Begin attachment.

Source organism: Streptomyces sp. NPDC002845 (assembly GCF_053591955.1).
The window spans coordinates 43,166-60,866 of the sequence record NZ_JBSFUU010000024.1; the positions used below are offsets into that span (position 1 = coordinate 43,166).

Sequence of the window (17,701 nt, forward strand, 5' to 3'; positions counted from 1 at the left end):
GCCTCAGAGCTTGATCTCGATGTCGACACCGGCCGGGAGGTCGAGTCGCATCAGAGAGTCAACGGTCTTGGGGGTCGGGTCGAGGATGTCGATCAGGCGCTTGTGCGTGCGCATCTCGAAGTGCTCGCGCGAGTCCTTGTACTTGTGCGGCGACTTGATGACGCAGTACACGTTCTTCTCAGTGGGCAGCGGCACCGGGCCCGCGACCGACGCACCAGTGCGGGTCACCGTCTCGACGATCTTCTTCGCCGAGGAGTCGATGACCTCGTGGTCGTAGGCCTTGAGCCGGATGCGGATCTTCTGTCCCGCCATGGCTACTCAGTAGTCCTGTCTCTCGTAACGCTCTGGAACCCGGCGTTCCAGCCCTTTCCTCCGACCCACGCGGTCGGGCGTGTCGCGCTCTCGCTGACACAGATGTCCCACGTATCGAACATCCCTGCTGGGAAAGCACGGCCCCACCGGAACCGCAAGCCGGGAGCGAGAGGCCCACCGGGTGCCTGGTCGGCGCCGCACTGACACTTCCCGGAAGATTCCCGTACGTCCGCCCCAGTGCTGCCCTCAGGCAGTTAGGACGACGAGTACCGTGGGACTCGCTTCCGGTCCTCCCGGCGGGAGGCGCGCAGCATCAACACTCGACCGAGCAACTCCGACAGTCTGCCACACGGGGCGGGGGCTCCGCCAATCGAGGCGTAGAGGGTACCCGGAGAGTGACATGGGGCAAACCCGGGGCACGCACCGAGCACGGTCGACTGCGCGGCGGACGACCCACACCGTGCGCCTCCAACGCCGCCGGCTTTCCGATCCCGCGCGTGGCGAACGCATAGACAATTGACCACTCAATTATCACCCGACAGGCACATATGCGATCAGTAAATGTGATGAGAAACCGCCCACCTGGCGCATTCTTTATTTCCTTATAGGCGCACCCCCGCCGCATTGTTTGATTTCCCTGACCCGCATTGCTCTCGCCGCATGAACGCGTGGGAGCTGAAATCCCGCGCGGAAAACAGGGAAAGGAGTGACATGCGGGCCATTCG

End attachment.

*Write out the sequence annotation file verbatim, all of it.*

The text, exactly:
Source organism: Streptomyces sp. NPDC002845 (assembly GCF_053591955.1).
The window spans coordinates 43,166-60,866 of the sequence record NZ_JBSFUU010000024.1; the positions used below are offsets into that span (position 1 = coordinate 43,166).

Sequence of the window (17,701 nt, forward strand, 5' to 3'; positions counted from 1 at the left end):
GCCTCAGAGCTTGATCTCGATGTCGACACCGGCCGGGAGGTCGAGTCGCATCAGAGAGTCAACGGTCTTGGGGGTCGGGTCGAGGATGTCGATCAGGCGCTTGTGCGTGCGCATCTCGAAGTGCTCGCGCGAGTCCTTGTACTTGTGCGGCGACTTGATGACGCAGTACACGTTCTTCTCAGTGGGCAGCGGCACCGGGCCCGCGACCGACGCACCAGTGCGGGTCACCGTCTCGACGATCTTCTTCGCCGAGGAGTCGATGACCTCGTGGTCGTAGGCCTTGAGCCGGATGCGGATCTTCTGTCCCGCCATGGCTACTCAGTAGTCCTGTCTCTCGTAACGCTCTGGAACCCGGCGTTCCAGCCCTTTCCTCCGACCCACGCGGTCGGGCGTGTCGCGCTCTCGCTGACACAGATGTCCCACGTATCGAACATCCCTGCTGGGAAAGCACGGCCCCACCGGAACCGCAAGCCGGGAGCGAGAGGCCCACCGGGTGCCTGGTCGGCGCCGCACTGACACTTCCCGGAAGATTCCCGTACGTCCGCCCCAGTGCTGCCCTCAGGCAGTTAGGACGACGAGTACCGTGGGACTCGCTTCCGGTCCTCCCGGCGGGAGGCGCGCAGCATCAACACTCGACCGAGCAACTCCGACAGTCTGCCACACGGGGCGGGGGCTCCGCCAATCGAGGCGTAGAGGGTACCCGGAGAGTGACATGGGGCAAACCCGGGGCACGCACCGAGCACGGTCGACTGCGCGGCGGACGACCCACACCGTGCGCCTCCAACGCCGCCGGCTTTCCGATCCCGCGCGTGGCGAACGCATAGACAATTGACCACTCAATTATCACCCGACAGGCACATATGCGATCAGTAAATGTGATGAGAAACCGCCCACCTGGCGCATTCTTTATTTCCTTATAGGCGCACCCCCGCCGCATTGTTTGATTTCCCTGACCCGCATTGCTCTCGCCGCATGAACGCGTGGGAGCTGAAATCCCGCGCGGAAAACAGGGAAAGGAGTGACATGCGGGCCATTCG